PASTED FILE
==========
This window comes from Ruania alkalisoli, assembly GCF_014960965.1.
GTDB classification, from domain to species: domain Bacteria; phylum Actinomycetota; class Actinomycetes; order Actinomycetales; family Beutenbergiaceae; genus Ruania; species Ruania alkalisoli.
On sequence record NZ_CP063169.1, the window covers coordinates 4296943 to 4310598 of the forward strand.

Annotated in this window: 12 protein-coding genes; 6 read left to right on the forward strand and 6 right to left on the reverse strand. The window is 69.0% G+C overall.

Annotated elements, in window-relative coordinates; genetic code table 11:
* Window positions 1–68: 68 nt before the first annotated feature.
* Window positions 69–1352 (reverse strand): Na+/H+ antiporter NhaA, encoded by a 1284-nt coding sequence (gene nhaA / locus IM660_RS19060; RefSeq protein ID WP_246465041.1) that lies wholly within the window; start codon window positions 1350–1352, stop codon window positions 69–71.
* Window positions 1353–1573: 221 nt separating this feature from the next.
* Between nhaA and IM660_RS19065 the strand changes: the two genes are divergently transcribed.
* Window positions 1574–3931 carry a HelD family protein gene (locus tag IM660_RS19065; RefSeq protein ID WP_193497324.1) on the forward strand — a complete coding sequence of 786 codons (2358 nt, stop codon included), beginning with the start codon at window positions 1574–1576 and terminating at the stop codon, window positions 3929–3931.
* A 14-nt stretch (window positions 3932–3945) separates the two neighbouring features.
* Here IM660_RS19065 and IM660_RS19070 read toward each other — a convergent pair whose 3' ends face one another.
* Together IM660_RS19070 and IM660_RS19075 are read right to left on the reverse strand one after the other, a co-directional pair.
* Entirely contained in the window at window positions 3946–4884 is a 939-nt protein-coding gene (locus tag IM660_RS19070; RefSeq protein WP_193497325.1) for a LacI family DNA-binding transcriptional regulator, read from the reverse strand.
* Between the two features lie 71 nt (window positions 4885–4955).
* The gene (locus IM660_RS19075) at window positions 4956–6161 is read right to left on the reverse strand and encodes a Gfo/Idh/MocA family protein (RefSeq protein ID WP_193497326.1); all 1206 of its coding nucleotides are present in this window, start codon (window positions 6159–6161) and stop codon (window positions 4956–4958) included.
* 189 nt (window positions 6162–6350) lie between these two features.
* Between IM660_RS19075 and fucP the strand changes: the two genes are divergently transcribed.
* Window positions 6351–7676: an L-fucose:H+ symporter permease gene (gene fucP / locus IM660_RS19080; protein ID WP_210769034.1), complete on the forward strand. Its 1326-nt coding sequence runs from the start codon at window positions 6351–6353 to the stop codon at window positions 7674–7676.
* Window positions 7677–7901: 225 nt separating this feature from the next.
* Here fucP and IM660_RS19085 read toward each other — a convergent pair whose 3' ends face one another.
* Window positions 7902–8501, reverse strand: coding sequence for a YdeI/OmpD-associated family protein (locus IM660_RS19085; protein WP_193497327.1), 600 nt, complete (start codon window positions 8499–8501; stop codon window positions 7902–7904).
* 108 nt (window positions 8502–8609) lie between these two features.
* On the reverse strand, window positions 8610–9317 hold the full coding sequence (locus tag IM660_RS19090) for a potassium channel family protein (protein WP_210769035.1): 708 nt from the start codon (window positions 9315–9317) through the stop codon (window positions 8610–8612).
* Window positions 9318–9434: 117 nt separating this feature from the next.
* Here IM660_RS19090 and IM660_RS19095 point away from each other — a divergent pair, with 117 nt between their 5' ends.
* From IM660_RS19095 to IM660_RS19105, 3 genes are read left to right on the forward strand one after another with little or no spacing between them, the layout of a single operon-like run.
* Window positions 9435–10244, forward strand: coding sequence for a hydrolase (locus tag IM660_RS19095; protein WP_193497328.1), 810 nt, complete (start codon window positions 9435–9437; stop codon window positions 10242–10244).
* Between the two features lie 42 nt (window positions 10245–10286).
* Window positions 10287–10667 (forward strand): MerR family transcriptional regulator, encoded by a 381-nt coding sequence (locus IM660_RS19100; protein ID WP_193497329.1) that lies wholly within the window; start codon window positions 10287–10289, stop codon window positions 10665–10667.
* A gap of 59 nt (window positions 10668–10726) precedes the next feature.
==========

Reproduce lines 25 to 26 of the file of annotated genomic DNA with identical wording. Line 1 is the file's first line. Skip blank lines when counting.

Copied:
* Window positions 9318–9434: 117 nt separating this feature from the next.
* Here IM660_RS19090 and IM660_RS19095 point away from each other — a divergent pair, with 117 nt between their 5' ends.